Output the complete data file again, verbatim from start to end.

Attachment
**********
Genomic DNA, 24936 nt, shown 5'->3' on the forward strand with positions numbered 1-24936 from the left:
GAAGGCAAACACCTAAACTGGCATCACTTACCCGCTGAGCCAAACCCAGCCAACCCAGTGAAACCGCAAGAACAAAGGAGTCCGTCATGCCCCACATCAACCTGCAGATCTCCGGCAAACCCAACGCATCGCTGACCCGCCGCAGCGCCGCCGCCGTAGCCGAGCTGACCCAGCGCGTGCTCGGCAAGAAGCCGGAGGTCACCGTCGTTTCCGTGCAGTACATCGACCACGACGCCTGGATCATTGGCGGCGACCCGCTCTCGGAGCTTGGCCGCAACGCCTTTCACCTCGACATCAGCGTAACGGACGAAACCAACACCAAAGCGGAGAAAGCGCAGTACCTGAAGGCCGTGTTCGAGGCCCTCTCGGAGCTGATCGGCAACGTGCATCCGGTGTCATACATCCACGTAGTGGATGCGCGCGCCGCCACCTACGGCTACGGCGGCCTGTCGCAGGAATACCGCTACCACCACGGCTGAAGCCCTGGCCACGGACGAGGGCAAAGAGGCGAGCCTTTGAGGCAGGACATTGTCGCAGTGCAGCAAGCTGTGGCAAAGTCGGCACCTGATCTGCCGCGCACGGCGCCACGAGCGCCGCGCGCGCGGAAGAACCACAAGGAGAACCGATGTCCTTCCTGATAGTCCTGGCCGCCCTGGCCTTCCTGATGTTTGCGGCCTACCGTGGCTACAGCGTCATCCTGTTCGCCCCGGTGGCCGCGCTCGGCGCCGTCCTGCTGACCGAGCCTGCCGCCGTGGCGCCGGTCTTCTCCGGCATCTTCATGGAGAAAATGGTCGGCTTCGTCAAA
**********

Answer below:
Genomic DNA, 24936 nt, shown 5'->3' on the forward strand with positions numbered 1-24936 from the left:
GAAGGCAAACACCTAAACTGGCATCACTTACCCGCTGAGCCAAACCCAGCCAACCCAGTGAAACCGCAAGAACAAAGGAGTCCGTCATGCCCCACATCAACCTGCAGATCTCCGGCAAACCCAACGCATCGCTGACCCGCCGCAGCGCCGCCGCCGTAGCCGAGCTGACCCAGCGCGTGCTCGGCAAGAAGCCGGAGGTCACCGTCGTTTCCGTGCAGTACATCGACCACGACGCCTGGATCATTGGCGGCGACCCGCTCTCGGAGCTTGGCCGCAACGCCTTTCACCTCGACATCAGCGTAACGGACGAAACCAACACCAAAGCGGAGAAAGCGCAGTACCTGAAGGCCGTGTTCGAGGCCCTCTCGGAGCTGATCGGCAACGTGCATCCGGTGTCATACATCCACGTAGTGGATGCGCGCGCCGCCACCTACGGCTACGGCGGCCTGTCGCAGGAATACCGCTACCACCACGGCTGAAGCCCTGGCCACGGACGAGGGCAAAGAGGCGAGCCTTTGAGGCAGGACATTGTCGCAGTGCAGCAAGCTGTGGCAAAGTCGGCACCTGATCTGCCGCGCACGGCGCCACGAGCGCCGCGCGCGCGGAAGAACCACAAGGAGAACCGATGTCCTTCCTGATAGTCCTGGCCGCCCTGGCCTTCCTGATGTTTGCGGCCTACCGTGGCTACAGCGTCATCCTGTTCGCCCCGGTGGCCGCGCTCGGCGCCGTCCTGCTGACCGAGCCTGCCGCCGTGGCGCCGGTCTTCTCCGGCATCTTCATGGAGAAAATGGTCGGCTTCGTCAAA